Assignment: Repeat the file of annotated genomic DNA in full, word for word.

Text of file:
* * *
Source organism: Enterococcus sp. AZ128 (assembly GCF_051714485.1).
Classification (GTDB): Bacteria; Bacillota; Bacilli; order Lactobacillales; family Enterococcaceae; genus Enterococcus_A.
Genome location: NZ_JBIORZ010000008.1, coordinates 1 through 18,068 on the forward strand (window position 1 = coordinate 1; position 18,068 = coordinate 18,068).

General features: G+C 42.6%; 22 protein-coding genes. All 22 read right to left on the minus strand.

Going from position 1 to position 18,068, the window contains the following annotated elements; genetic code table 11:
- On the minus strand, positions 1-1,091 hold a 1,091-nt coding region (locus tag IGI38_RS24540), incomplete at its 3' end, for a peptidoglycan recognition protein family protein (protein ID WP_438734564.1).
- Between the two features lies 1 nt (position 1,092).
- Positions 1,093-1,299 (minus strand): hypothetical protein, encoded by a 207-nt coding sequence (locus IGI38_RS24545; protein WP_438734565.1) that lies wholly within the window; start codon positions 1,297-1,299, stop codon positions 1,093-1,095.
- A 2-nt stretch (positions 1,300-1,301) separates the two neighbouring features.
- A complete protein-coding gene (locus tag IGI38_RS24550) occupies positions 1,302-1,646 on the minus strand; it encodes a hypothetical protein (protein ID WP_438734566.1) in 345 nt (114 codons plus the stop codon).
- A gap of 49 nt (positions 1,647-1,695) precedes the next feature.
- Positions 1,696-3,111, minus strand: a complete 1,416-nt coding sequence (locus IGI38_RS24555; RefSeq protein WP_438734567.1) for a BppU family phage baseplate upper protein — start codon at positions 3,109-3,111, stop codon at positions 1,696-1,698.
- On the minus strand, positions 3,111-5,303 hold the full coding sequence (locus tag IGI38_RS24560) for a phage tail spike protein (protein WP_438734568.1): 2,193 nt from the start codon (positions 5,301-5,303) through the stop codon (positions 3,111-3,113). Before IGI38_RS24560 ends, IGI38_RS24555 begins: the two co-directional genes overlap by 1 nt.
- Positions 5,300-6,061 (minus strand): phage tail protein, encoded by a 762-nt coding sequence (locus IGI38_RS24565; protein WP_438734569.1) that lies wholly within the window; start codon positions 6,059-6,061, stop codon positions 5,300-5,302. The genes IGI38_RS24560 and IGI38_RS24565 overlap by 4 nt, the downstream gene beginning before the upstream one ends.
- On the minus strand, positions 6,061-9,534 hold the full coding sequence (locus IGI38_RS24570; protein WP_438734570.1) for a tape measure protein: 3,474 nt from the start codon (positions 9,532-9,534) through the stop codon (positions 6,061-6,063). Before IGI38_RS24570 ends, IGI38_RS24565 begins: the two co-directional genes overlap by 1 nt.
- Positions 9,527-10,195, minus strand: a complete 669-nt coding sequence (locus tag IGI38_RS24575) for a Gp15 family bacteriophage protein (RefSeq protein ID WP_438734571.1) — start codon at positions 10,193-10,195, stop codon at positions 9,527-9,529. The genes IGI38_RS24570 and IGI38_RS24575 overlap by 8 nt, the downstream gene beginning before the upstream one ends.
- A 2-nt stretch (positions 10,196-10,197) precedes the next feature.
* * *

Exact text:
Source organism: Enterococcus sp. AZ128 (assembly GCF_051714485.1).
Classification (GTDB): Bacteria; Bacillota; Bacilli; order Lactobacillales; family Enterococcaceae; genus Enterococcus_A.
Genome location: NZ_JBIORZ010000008.1, coordinates 1 through 18,068 on the forward strand (window position 1 = coordinate 1; position 18,068 = coordinate 18,068).

General features: G+C 42.6%; 22 protein-coding genes. All 22 read right to left on the minus strand.

Going from position 1 to position 18,068, the window contains the following annotated elements; genetic code table 11:
- On the minus strand, positions 1-1,091 hold a 1,091-nt coding region (locus tag IGI38_RS24540), incomplete at its 3' end, for a peptidoglycan recognition protein family protein (protein ID WP_438734564.1).
- Between the two features lies 1 nt (position 1,092).
- Positions 1,093-1,299 (minus strand): hypothetical protein, encoded by a 207-nt coding sequence (locus IGI38_RS24545; protein WP_438734565.1) that lies wholly within the window; start codon positions 1,297-1,299, stop codon positions 1,093-1,095.
- A 2-nt stretch (positions 1,300-1,301) separates the two neighbouring features.
- A complete protein-coding gene (locus tag IGI38_RS24550) occupies positions 1,302-1,646 on the minus strand; it encodes a hypothetical protein (protein ID WP_438734566.1) in 345 nt (114 codons plus the stop codon).
- A gap of 49 nt (positions 1,647-1,695) precedes the next feature.
- Positions 1,696-3,111, minus strand: a complete 1,416-nt coding sequence (locus IGI38_RS24555; RefSeq protein WP_438734567.1) for a BppU family phage baseplate upper protein — start codon at positions 3,109-3,111, stop codon at positions 1,696-1,698.
- On the minus strand, positions 3,111-5,303 hold the full coding sequence (locus tag IGI38_RS24560) for a phage tail spike protein (protein WP_438734568.1): 2,193 nt from the start codon (positions 5,301-5,303) through the stop codon (positions 3,111-3,113). Before IGI38_RS24560 ends, IGI38_RS24555 begins: the two co-directional genes overlap by 1 nt.
- Positions 5,300-6,061 (minus strand): phage tail protein, encoded by a 762-nt coding sequence (locus IGI38_RS24565; protein WP_438734569.1) that lies wholly within the window; start codon positions 6,059-6,061, stop codon positions 5,300-5,302. The genes IGI38_RS24560 and IGI38_RS24565 overlap by 4 nt, the downstream gene beginning before the upstream one ends.
- On the minus strand, positions 6,061-9,534 hold the full coding sequence (locus IGI38_RS24570; protein WP_438734570.1) for a tape measure protein: 3,474 nt from the start codon (positions 9,532-9,534) through the stop codon (positions 6,061-6,063). Before IGI38_RS24570 ends, IGI38_RS24565 begins: the two co-directional genes overlap by 1 nt.
- Positions 9,527-10,195, minus strand: a complete 669-nt coding sequence (locus tag IGI38_RS24575) for a Gp15 family bacteriophage protein (RefSeq protein ID WP_438734571.1) — start codon at positions 10,193-10,195, stop codon at positions 9,527-9,529. The genes IGI38_RS24570 and IGI38_RS24575 overlap by 8 nt, the downstream gene beginning before the upstream one ends.
- A 2-nt stretch (positions 10,196-10,197) precedes the next feature.